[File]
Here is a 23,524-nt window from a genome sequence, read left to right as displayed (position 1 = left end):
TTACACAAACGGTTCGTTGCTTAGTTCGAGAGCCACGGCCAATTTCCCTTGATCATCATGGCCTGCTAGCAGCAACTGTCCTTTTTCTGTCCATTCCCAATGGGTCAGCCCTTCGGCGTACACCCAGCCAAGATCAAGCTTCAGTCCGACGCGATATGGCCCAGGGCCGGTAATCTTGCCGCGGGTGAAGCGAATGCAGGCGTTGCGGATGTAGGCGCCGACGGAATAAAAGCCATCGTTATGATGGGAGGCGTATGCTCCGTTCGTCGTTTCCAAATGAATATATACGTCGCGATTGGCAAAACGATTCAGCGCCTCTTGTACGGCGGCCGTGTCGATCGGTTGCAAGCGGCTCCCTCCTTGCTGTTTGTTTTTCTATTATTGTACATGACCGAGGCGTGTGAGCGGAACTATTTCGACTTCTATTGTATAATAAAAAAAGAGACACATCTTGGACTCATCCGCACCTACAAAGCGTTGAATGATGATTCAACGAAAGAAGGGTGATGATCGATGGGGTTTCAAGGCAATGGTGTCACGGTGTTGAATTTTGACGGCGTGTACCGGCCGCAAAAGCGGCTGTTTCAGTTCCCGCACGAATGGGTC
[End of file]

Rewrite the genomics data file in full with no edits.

Here is a 23,524-nt window from a genome sequence, read left to right as displayed (position 1 = left end):
TTACACAAACGGTTCGTTGCTTAGTTCGAGAGCCACGGCCAATTTCCCTTGATCATCATGGCCTGCTAGCAGCAACTGTCCTTTTTCTGTCCATTCCCAATGGGTCAGCCCTTCGGCGTACACCCAGCCAAGATCAAGCTTCAGTCCGACGCGATATGGCCCAGGGCCGGTAATCTTGCCGCGGGTGAAGCGAATGCAGGCGTTGCGGATGTAGGCGCCGACGGAATAAAAGCCATCGTTATGATGGGAGGCGTATGCTCCGTTCGTCGTTTCCAAATGAATATATACGTCGCGATTGGCAAAACGATTCAGCGCCTCTTGTACGGCGGCCGTGTCGATCGGTTGCAAGCGGCTCCCTCCTTGCTGTTTGTTTTTCTATTATTGTACATGACCGAGGCGTGTGAGCGGAACTATTTCGACTTCTATTGTATAATAAAAAAAGAGACACATCTTGGACTCATCCGCACCTACAAAGCGTTGAATGATGATTCAACGAAAGAAGGGTGATGATCGATGGGGTTTCAAGGCAATGGTGTCACGGTGTTGAATTTTGACGGCGTGTACCGGCCGCAAAAGCGGCTGTTTCAGTTCCCGCACGAATGGGTC